Zoe Wolstenholme, Archivist, and Claire Morton, Research Centre Manager, write at the start of lockdown, we set up several projects to both increase our accessibility and review our processes. Some of the processes that we reviewed were how researchers booked in to view Special Collections, requested digitisation and requested reuse of our materials.

We had wanted to move our paper forms for requesting reuse, digitisation and access to restricted material in Special Collections online for a while. The importance of contactless requests in light of infection control during the COVID-19 pandemic meant we were able to make this a priority – an unexpected positive from COVID-19.

Currently our forms are available to download from our website but then staff need to print them out in order to process the request. Plus researchers often think they need to manually sign the form so will print the form, sign it and post it to us.  By moving our forms online, we are able to minimise handling of paper forms whilst also making the process of booking an appointment or requesting use of material much easier and quicker.

Our researchers already book and request the items they want to view in advance but we also wanted to make it easier to gather all of the records they are interested in together and make the request process as simple as possible.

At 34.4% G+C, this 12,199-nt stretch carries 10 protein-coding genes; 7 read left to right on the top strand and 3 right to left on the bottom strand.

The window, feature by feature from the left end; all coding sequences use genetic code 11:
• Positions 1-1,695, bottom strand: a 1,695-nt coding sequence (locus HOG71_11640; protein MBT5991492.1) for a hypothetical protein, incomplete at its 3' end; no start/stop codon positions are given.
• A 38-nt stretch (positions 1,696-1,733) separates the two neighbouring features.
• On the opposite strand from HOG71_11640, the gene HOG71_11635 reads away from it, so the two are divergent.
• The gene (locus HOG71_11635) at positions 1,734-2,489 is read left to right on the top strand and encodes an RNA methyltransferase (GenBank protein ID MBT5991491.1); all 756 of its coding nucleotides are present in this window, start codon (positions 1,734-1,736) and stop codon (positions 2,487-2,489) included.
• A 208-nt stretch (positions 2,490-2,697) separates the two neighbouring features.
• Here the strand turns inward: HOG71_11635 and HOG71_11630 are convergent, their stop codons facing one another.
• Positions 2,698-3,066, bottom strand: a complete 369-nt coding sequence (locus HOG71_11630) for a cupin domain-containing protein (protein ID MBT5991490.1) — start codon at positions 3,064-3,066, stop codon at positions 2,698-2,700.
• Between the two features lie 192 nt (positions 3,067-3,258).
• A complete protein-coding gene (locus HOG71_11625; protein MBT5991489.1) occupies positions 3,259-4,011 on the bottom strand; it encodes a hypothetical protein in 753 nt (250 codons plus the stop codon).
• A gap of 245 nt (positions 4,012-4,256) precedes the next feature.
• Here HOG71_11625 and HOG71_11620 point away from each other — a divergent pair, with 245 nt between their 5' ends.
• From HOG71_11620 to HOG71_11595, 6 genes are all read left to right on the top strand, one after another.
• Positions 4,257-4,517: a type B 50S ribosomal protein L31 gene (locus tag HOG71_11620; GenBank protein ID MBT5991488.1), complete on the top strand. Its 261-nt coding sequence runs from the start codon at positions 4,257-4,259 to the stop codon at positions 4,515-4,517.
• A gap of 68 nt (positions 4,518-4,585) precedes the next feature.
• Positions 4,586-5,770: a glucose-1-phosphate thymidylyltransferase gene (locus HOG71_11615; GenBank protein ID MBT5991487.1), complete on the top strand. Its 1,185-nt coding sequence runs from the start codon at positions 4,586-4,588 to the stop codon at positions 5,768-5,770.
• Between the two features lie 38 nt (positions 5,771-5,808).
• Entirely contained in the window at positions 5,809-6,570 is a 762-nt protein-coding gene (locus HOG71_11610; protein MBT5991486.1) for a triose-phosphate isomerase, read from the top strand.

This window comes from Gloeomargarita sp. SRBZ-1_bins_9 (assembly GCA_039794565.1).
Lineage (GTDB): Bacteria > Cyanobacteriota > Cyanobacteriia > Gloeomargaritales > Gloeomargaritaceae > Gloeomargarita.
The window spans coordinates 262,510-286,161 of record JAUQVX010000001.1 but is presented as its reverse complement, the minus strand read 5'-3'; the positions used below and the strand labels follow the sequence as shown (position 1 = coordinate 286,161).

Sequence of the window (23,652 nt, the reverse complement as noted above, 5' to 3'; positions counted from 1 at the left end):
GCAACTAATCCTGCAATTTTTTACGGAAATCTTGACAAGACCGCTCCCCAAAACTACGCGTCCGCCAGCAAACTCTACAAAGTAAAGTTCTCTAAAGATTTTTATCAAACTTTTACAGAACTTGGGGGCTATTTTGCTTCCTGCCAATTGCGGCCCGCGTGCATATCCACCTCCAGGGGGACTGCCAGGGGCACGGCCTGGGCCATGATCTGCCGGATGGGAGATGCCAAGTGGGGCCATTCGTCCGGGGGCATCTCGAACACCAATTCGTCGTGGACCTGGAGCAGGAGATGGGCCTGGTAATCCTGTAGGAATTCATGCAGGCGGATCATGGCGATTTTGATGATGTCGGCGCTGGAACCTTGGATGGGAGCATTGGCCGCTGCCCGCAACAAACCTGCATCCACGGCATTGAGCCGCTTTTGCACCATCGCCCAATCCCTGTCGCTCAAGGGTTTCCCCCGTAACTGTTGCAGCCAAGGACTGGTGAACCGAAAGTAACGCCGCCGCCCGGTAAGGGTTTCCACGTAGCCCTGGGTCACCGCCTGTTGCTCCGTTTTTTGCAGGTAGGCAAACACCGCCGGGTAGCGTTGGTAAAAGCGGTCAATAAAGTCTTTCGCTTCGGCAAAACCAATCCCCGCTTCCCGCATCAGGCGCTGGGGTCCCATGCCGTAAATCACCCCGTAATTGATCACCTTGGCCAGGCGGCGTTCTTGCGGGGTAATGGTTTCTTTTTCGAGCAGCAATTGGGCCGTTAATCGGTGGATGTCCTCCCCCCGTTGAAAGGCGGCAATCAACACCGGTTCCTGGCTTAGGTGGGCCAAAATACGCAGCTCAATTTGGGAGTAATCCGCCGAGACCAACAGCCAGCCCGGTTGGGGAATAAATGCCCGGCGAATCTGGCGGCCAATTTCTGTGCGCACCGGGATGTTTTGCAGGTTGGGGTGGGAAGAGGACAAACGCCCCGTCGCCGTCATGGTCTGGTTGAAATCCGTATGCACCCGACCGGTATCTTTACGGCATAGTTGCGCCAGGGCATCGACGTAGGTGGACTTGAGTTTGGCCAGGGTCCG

With these aims in mind, we have worked closely with our IT department to make our contactless dreams a reality.

Researchers in the Fay and Geoffrey Elliot Reading Room in Leeds University Library Special Collections
Image credit Leeds University Library

When you access a record on the online catalogue, there will soon be the option to add it to your ‘shopping basket’, request reuse or request digitisation. These options will load online forms that have many of the fields pre-loaded with details from the catalogue, providing us with the information we need and saving our researchers time.

In an increasingly digital world where many of us continue to work and study from home, this will mean that you can request a copy of a document that you might not be able to see in person. You can also request to use that copy in, for example, a publication, from the same catalogue record. Finally, when Special Collections is open for researchers, you will be able to add this item to your ‘shopping basket’ and, once you have selected all of the items you would like to view, you can submit a booking request. No more sending emails with a list of classmarks!  All requests will be followed with a confirmation email detailing a summary of your request and terms and conditions for your reference.

Hopefully this project benefits researchers and staff alike and cuts down on paper and emails for everyone.

You can find further information on using Special Collections on our website.